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Dollars & Sense: Diluted Veterans, Guaranteed Contracts, & Young QBs

Dollars & Sense: Diluted Veterans, Guaranteed Contracts, & Young QBs

The Rookie Wage Scale is Diluting Veterans

The four-year NFL rookie contract was put in place to assure that veterans were afforded the opportunity to cash in on their later contracts. But 7 years later, front offices are beginning to use the rookie wages as more than just future team-building scales. Rather, teams are combining low-paid, big potential rookies with a slew of middle-paid veterans to build depth at a cheaper cost, reducing the need for blockbuster veteran deals.

Should this trend continue, the lifespan of the already diminishing NFL career will become even smaller, as both the risk for injury + the inability to cash in will become more prevalent. We’ve seen a great deal of players hang up the cleats at or around the age of 30, while many others simply don’t find NFL work at this stage of their life.

In essence, the rookie wage model is working in parallel to the college structure many of us followed: Lock yourself for four years of undergraduate (standard rookie contract), and a few of us went on to a year or two of graduate school (5th-year option, franchise tag). Then from there, the school opens the door and says good luck finding work.

 

Guarantees Will Soon (Finally) Diminish Contract Lengths

It’s taken awhile, but the push for shorter, more impactful, and mostly guaranteed contracts appear to be coming in the next wave of NFL signings. Kirk Cousins’ being allowed to hit the free agent market was certainly a pioneering moment for this, but the torch is now in the hands of players like Aaron Rodgers, Aaron Donald, or Russell Wilson to further establish this metric. For years now, teams have used large signing bonuses to generate much of the guaranteed dollars of an NFL contract, and in doing so, required 4-5 year lengths in order to spread those cap figures out as much as possible. Players have accepted the fact that 3 years of their 5 year contract will be beneficial to them, with the last 2 representing “fluff” necessary to shift cap dollars around. However, this leaves room for ugly situations should Year 4 come, and no new cash is available: Insert Julio Jones for example.

So how do players stop this from happening? They refuse to include the “fluff”. Between non-guaranteed salaries, per-game active bonuses, and “cap-friendly” structures, players have already ceded plenty to the teams in terms of financial control. If players like the above mentioned demand fully guaranteed 3 (or even 4) year deals, the pendulum will begin to swing back to the player, as it did for the NBA when players like LeBron James and Chris Paul helped rewrite their league terms. The NBA has even evolved to where players prefer 1-2 year contracts, not only giving them quick cash in hand, but also providing them control over where they play every few seasons.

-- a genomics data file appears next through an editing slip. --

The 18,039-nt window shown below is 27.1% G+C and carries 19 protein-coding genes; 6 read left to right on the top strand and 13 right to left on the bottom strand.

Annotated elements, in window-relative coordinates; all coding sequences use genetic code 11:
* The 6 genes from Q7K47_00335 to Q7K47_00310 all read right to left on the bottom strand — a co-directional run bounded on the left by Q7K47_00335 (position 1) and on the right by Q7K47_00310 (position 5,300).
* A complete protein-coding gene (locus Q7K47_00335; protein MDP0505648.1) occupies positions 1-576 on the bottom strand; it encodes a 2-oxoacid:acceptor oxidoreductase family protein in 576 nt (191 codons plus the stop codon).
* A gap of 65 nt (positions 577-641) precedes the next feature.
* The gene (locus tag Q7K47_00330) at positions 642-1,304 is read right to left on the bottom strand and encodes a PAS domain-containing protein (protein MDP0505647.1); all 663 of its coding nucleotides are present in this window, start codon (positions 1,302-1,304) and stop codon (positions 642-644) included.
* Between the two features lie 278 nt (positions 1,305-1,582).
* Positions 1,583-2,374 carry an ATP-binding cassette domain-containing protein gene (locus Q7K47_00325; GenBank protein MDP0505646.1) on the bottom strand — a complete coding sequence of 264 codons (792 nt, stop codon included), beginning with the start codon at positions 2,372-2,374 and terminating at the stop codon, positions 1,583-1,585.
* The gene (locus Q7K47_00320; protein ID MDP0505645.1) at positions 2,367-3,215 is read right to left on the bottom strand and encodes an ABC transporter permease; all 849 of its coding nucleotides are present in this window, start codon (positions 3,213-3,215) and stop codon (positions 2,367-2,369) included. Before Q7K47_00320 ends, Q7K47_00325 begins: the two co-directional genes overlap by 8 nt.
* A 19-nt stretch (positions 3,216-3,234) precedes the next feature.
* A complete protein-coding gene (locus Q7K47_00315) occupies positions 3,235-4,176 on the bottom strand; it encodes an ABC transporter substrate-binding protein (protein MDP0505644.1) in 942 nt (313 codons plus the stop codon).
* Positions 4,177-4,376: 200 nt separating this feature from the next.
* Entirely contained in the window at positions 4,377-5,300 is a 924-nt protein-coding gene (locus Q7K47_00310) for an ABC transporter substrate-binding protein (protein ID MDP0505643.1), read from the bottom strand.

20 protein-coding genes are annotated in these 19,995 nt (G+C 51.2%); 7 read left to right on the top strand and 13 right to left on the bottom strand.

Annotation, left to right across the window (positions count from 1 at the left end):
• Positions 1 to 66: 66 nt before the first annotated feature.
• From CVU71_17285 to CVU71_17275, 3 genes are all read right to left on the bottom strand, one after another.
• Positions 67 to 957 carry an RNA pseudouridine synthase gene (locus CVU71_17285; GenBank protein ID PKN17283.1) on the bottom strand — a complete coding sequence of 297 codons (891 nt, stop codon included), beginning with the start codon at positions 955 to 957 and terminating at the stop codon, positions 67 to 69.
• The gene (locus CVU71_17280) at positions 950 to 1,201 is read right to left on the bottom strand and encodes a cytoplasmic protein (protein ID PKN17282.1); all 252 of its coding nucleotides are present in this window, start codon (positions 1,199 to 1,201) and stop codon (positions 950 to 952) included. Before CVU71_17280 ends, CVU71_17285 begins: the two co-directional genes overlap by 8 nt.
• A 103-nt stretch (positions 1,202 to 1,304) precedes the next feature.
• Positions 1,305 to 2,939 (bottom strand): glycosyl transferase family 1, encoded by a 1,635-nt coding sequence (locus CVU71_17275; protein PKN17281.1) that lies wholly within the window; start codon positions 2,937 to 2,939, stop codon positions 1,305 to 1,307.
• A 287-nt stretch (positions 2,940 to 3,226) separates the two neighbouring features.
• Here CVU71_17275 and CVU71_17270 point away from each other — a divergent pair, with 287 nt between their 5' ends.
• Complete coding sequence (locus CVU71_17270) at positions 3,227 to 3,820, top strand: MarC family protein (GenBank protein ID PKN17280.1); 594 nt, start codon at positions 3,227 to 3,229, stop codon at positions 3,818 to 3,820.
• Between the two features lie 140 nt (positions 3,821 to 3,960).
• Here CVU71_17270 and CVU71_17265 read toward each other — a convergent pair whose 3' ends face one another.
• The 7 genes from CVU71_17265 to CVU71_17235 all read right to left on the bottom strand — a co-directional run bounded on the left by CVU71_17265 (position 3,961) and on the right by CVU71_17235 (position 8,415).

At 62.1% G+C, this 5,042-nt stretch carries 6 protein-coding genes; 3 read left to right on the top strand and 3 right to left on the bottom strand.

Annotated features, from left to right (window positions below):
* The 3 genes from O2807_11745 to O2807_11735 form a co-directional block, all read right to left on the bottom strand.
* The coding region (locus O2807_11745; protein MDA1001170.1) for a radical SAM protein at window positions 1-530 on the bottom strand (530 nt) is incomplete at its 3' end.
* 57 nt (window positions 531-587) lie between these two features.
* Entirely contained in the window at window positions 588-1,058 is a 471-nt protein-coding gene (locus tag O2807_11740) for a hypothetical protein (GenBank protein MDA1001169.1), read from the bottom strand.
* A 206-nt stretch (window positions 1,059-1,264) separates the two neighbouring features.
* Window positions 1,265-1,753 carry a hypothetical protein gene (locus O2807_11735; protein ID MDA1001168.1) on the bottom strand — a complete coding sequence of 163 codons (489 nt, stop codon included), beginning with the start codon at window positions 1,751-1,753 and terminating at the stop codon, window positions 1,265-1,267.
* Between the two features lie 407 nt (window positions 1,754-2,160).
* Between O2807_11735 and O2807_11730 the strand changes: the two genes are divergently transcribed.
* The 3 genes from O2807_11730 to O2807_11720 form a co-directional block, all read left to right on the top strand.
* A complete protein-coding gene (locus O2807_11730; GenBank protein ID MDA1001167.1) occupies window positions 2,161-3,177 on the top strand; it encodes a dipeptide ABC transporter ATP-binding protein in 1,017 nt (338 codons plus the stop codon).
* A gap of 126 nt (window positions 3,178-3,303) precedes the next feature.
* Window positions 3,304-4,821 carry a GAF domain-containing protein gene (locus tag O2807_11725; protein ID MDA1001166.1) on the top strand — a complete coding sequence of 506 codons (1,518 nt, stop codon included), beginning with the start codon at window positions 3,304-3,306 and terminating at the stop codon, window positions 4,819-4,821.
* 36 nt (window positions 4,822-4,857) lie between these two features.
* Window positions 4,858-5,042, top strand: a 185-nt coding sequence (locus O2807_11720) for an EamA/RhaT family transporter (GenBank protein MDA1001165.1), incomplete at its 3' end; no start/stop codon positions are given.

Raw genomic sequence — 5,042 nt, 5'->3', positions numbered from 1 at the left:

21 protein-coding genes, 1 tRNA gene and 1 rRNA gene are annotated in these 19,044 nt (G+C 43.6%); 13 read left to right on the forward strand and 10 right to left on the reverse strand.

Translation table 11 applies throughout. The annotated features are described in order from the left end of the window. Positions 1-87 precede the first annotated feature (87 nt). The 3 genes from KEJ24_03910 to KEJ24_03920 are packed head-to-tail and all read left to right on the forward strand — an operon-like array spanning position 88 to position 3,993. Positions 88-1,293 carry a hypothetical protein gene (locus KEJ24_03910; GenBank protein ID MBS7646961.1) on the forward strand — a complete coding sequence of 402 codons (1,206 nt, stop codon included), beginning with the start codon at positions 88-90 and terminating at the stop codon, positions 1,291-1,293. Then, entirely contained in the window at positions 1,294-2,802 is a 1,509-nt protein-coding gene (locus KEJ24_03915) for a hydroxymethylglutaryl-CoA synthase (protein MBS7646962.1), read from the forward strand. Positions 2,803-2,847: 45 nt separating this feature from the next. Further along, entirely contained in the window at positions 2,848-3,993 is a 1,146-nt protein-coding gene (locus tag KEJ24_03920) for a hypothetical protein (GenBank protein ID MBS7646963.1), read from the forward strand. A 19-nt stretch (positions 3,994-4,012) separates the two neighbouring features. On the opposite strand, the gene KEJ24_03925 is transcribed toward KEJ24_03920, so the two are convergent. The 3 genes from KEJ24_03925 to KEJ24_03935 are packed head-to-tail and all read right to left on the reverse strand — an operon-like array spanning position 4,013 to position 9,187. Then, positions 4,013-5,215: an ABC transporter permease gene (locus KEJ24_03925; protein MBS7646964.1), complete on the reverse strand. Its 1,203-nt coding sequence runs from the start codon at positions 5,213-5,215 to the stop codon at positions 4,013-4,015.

Pushing for this structure will actually, eventually, aid our first item (Rookie Contracts Diluting Veterans). Shorter veteran contracts with more control will mean more movement, specifically in free agency. Free Agency brings better veteran contracts because teams/players will be signing for need & fit - not just to make the money work. Quicker & more frequent movement of veterans either via trade or free agency will strengthen the veteran. While the “blockbuster” contracts may be diminished, players (and teams) will know exactly what they’re getting from shorter, nearly fully guaranteed deals.

 

Can Young Quarterbacks Actually Win?

Despite the controlled wages, many teams value their high draft picks enough to still feel pressured into playing their brand new shiny quarterbacks right out of college. But in an era where building “dynasties” appears moot, and winning now means everything (especially for front offices, and coaching staffs), it stands to reason that a player in their initial four-year rookie deal can actually get their team to the finish line. Since 2011 (the beginning of the rookie wage scale), only Russell Wilson, in year two of his 4 year, $2.9M contract, raised the Lombardi trophy with his team. The other Super Bowl winning QBs were in year 6, 17, 18, 15, 5, & 6 of their careers at the time of their victory. This isn’t to say that it can’t be done - nor it is a push to sit rookie QBs, but it might be a push to consider moves like the Minnesota Vikings & Denver Broncos have made in recent years, signing average, steady QBs to man their ships rather than spend a high draft pick on a “franchise player”.

Without question the most intriguing group to watch over the course of the next 18 months will be the success of Jameis Winston (maybe), Marcus Mariota, Jared Goff, Carson Wentz, Deshaun Watson, Mitchell Trubisky, & Patrick Mahomes who have all been recently drafted and given the keys to their respective teams starting role. Winston and Mariota enter year 4, Goff/Wentz year 3, while Watson, Trubisky, & Mahomes will start year 2 in 2018.

Wentz certainly did plenty in 2017 to get the Eagles in a great spot to win it all - though he was unable to physically finish the year out. But it seems very important for one of the players mentioned here to get the job done for their respective team in 2018, if for no other reason than to validate that a highly drafted QB, played almost immediately, is the way to both win, & save money.